Sunday, April 7, 2013

Romanticism, Shelley and the rise of the teenager

The Romantic movement in art and literature arose in Europe in the late 18th century and would to a considerable degree dominate those fields until the mid-19th century. While the Romantic movement would produce some notable artistic achievements there’s no question that on the whole its influence was as disastrous as it has been far-reaching.

Romanticism has left three catastrophic legacies that have contributed towards the decline of western civilisation - the cult of Nature, the cult of self-pity and the cult of feeling.

The Romantics had a remarkably silly view of Nature - sentimental and hopelessly idealised. Nature was seen as a kind of atheistic Garden of Eden in which cute little furry animals frolicked happily and people lived as noble savages until civilisation arose. The Romantics were the first Europeans to indulge themselves in self-hatred and hatred of their own civilisation. If only Nature had been let alone! The fact that animals in a state of Nature live lives of constant fear and misery never occurred to the Romantics. They simply ignored unpleasant things like reality.

The self-pity, which has now become the outstanding characteristic of our culture, can be seen quite clearly in the sordid lives of Byron and Shelley. Shelley took things even further than Byron. His whole life was a flight from responsibility and an indulgence in selfish pleasure. But of course being a Romantic he still managed to be miserable. He championed free love, and treated the women in his life appallingly, leading at least two to take their own lives. Shelley was in many ways the first teenager, and he remained a teenager until his death. He displayed the combination of self-pity and arrogance and of selfishness and starry-eyed idealism that have become such characteristic features of the modern teenager.

The third dismal legacy of Romanticism is the cult of feeling. The Romantics were suspicious of reason. Thinking can be hard work! They decided that it was unnecessary to think - all one had to do was to feel. We’ve seen what that has done to our society.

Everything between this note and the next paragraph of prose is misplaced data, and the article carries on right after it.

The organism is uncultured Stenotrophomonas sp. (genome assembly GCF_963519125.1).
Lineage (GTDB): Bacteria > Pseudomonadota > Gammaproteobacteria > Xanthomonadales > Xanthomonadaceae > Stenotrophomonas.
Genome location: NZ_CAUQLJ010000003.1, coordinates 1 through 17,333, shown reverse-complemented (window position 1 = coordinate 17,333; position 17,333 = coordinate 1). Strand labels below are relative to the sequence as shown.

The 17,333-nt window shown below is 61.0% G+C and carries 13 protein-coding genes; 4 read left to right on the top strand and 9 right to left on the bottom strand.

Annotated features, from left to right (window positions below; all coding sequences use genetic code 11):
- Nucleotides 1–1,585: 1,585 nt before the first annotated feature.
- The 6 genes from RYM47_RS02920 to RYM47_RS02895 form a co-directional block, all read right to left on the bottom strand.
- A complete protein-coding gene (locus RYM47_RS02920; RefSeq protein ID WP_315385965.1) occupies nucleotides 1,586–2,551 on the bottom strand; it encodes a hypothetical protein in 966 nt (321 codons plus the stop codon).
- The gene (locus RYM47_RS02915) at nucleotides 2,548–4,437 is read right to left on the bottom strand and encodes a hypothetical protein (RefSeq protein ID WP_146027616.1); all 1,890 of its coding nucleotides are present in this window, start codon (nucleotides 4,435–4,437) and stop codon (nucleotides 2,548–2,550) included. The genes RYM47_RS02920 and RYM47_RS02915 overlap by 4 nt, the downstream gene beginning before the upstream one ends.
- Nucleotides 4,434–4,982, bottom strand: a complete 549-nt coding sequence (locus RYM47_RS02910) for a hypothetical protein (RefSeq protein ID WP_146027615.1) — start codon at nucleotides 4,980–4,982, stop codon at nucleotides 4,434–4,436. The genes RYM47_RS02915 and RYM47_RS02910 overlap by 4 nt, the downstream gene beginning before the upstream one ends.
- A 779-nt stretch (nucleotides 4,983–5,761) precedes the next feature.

Shelley again provides a telling example. He cultivated the image of the sensitive poet who courageously denounced injustice. His political ideas were naïve and adolescent but that didn’t matter. They were based on feelings, and that’s what counts.

Shelley was one of the first examples of the arty champagne socialist, a type that is all too familiar to us today.

The various isms that have blighted our civilisation since the 19th century - socialism, atheism, feminism and environmentalism - were all part of the baggage left behind by the Romantics. Again Shelley provides a fine example - his second wife Mary was the daughter of the feminist Mary Wollstonecraft. Shelley was an atheist, a socialist and a vegetarian. He managed to be equally irritating on all these subjects.

Shelley was the James Dean of the early 19th century. He was the first whining obnoxious teenage rebel. Romanticism did not encourage one to grow up. It instead encouraged a self-indulgent wallowing in phony emotion. In this respect it has been the most influential of all movements in art and literature, and its influence is today stronger than ever.

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